Parking available outside site on Bazalgette Way. Walkers/cyclists gain access via the pedestrian access pathway – at end of Bazalgette Way on left BEFORE thames water security gate.
From my own experiences, I’m aware of the intimacy and vulnerability in handing yourself over completely into the care of someone else.
Everyone remembers having a general anaesthetic. They won’t remember the operation; but they’re likely to tell their friends all about the process of slipping into unconsciousness. The anaesthetist is their guide and protector into and out of this netherworld. For the clinicians the process is routine, yet the anaesthetists and nurses I photographed were always aware of the importance of this moment to the patient. They used charm, humour, calmness, eye contact and a genuine interest in the patient to help them navigate what is at the very least a disorienting experience.
Consciousness is a tricky subject, debated by philosophers and scientists for hundreds of years. But anaesthetists turn it on and off and otherwise manipulate it every day. Photographing people losing consciousness is an odd thing. Like a benign and reversible death. One moment they’re there talking as I snap away and the next minute they’re absent, yet still the centre of attention. They are there and not there.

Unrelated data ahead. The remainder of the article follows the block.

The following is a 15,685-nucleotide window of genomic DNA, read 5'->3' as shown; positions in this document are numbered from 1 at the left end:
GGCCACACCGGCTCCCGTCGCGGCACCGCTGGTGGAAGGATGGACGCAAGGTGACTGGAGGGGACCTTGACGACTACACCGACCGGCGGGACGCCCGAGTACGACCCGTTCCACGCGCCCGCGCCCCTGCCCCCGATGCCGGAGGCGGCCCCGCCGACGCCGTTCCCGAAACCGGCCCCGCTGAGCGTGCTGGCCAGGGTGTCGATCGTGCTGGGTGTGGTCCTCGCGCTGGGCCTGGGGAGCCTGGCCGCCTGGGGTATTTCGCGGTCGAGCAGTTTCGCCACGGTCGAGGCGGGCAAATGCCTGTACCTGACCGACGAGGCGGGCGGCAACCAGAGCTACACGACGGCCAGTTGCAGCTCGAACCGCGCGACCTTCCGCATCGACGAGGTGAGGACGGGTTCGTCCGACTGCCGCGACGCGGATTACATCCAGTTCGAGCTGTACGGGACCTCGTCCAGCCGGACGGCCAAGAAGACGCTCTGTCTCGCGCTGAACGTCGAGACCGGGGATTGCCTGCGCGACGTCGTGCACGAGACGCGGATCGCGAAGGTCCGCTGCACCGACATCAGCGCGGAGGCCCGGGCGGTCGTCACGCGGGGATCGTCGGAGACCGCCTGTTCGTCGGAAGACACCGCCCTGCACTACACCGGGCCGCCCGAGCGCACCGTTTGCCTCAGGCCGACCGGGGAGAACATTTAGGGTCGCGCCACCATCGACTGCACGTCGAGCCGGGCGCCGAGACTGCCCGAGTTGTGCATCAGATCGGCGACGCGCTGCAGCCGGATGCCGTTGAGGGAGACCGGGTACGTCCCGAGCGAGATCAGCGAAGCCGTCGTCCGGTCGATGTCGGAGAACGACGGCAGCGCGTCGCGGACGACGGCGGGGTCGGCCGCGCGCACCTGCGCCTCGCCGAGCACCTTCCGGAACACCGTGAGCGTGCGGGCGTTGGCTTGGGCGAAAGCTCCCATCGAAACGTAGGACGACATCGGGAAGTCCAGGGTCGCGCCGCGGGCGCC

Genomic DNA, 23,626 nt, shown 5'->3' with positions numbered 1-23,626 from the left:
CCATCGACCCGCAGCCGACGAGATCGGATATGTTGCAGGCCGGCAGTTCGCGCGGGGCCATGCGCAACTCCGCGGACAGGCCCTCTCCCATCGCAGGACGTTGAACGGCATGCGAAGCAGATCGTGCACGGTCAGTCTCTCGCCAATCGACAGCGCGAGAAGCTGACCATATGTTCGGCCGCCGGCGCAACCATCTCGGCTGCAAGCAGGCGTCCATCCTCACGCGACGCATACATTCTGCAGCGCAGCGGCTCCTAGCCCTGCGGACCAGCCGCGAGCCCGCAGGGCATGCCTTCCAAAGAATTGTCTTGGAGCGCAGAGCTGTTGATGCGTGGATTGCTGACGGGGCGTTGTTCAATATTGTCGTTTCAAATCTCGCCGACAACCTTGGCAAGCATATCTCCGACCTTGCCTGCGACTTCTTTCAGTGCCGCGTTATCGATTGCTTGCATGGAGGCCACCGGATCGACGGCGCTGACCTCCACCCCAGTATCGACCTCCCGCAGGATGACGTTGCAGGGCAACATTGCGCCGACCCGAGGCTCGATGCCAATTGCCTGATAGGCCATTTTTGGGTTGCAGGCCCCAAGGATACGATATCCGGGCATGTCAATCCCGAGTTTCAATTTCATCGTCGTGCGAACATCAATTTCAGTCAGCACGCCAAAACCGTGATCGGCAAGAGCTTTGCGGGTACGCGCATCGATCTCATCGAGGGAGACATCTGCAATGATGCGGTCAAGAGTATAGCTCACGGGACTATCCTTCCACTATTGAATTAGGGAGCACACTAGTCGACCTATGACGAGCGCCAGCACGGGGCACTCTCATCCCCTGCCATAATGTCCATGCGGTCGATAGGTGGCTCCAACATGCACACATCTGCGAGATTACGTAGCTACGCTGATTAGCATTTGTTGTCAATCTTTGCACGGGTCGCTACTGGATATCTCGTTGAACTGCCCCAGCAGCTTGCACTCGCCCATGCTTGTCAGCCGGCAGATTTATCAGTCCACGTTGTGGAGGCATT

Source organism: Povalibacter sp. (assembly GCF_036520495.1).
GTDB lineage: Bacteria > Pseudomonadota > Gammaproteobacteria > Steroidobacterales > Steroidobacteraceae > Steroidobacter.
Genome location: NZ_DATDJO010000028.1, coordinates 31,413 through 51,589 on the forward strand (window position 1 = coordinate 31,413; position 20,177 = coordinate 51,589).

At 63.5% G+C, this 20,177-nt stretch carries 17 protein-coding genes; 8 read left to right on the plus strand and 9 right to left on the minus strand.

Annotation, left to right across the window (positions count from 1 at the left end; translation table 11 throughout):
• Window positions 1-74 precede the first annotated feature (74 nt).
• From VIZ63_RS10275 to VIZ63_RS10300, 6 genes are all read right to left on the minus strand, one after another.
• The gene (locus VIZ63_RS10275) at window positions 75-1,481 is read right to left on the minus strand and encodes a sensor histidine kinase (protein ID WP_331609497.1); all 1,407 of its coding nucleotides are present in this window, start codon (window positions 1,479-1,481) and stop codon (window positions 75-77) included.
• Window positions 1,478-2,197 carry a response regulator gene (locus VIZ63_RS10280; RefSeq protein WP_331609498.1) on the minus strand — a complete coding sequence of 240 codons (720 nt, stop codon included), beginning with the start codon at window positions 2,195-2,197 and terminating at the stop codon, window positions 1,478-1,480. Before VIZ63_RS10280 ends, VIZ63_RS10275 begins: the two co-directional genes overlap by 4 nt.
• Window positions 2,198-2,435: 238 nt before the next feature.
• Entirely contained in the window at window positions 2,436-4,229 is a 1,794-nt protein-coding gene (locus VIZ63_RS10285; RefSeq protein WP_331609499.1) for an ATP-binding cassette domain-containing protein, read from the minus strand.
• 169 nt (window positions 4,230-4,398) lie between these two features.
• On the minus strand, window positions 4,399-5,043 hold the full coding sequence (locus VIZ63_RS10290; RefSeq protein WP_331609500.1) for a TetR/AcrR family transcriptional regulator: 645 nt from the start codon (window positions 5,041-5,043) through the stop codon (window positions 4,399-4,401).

My commission for the Royal College of Anaesthetists took me to hospitals around the country to photograph all aspects of anaesthesia.
I’ll cover other aspects of this extraordinary profession in future posts.
Susi Arnott and I ran a photogram workshop for 250 people as part of an Elements evening at the Wellcome Collection. We turned a conference room into a huge darkroom where volunteer chemists explained silver’s role in analogue photography. Visitors could make images using what they had in their pockets, or had brought along especially, but the team brought objects along too.
Collaboration with film-maker Susi Arnott has included commissions for NGOs and participatory projects, as well as gallery work. ‘Comma’ is a film Susi made inspired by her work with Professor Andrea Sella of University College London, with whom I’m also working later this year. We hope to bring all three minds to bear on a joint project soon.